The Iceberger

The Iceberger: Captain Diego Mello, who observes the icebergs in Iceberg Alley from the JOIDES Resolution to keep us safe. When I said, “Mr. Iceberger,” he chuckled and replied, “That’s a good one. Yes, I am the Iceberger.”

[Credit: Thomas Ronge]
When I am off my shift, I sometimes visit the bridge, where the captain operates the ship. The Ice Observer also works on the bridge. Diego Mello, who is the official Ice Observer on IODP Expedition 382—Iceberg Alley and Subantarctic Ice and Ocean Dynamics, is actually the captain of the research ship the Sikuliyaq operated by University of Alaska, USA. He is always on the bridge with his binoculars, marine navigation charts, and calculator. Sometimes he observes icebergs visually, and sometimes he uses the radar, always predicting the trajectories of icebergs. Icebergs are hazardous and could damage the ship. Very careful observation and tracking of icebergs is needed when we work in a remote polar area like this, some thousands of kilometers from land.

[Credit: Marlo Garnsworthy]
Once, Diego told me about his experiences at sea and with icebergs. He received most of his training when he worked with the US Coast Guard. He worked in Greenland, where sea ice and icebergs are a major threat to cargo and research ships. He also worked on various ships in the Great Lakes between the USA and Canada. In Arctic waters, icebreakers clear the way for research and cargo vessels. He said, “Icebreakers are a must for maneuvering ships in sea-ice prone areas, otherwise the ships are locked in the icepack. Ironically, most of the ships I worked on didn’t have icebreakers.”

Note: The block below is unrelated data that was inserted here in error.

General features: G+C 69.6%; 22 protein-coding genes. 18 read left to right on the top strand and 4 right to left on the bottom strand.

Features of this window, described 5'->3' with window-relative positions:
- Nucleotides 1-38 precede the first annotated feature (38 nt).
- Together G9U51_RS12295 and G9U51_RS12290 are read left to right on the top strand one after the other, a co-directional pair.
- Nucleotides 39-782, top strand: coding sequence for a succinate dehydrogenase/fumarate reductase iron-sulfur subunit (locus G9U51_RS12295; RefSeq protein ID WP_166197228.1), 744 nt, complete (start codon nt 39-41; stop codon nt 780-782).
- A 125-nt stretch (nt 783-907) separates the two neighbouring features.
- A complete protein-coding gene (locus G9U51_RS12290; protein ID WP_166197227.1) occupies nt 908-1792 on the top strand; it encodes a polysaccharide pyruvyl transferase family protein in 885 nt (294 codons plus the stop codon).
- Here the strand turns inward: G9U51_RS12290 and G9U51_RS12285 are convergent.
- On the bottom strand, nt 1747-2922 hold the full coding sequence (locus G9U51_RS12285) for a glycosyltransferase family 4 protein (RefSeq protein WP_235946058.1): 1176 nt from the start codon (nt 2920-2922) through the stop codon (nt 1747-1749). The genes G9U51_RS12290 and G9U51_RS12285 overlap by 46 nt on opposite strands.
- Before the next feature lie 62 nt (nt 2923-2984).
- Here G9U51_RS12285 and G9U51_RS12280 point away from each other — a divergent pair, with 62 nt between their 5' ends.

[Credit: Shubham Tripathi]
Once during teatime, Diego told us about T-time—the time needed to pull up the drill string and start the transit. It depends on many things, like the speed of the iceberg towards the ship, the depth of the drill, wind velocity, and other factors. He marks three zones—green, yellow, and red—on the chart, based on the movement and distance of the icebergs approaching the ship.  Green is the safest zone, which we can work in without any alert, but the bridge continues to observe the icebergs. The yellow zone is a three- to five-mile radius from the ship. So, this is likely to be safe, but the drill team is informed. When an iceberg comes closer than 3 miles from the ship, we are in the red zone. This is the time when we pull up our drill sting to 50 m below the seafloor. This is a wait and watch condition. When an iceberg comes closer than 1 mile, we abandon the site and move to a safer location. Diego emphasized the team effort that keeps huge ships like the JOIDES Resolution safe while working around icebergs.

Tracking icebergs [Credit: Shubham Tripathi]
Each day, he sends us the ice report, which keeps us informed about the ice and iceberg activity in the ocean around us. He never forgets to include an interesting ice term. Some icebergs have a tabletop appearance, some look like islands; some of the icebergs also hide behind another. Technically, they may be called tabular, blocky, pinnacle, and other shapes depending on their appearance, structure, and size. He enriches our ice knowledge and vocabulary.

It is a pleasant and once-in-a-lifetime experience to be on the bridge of the JOIDES Resolution and meet people who see the sea differently. We wish Caption Diego a safe and adventurous life sailing in Alaska where the Sikuliaq awaits him.

[Credit: Mutsumi IIzuka]

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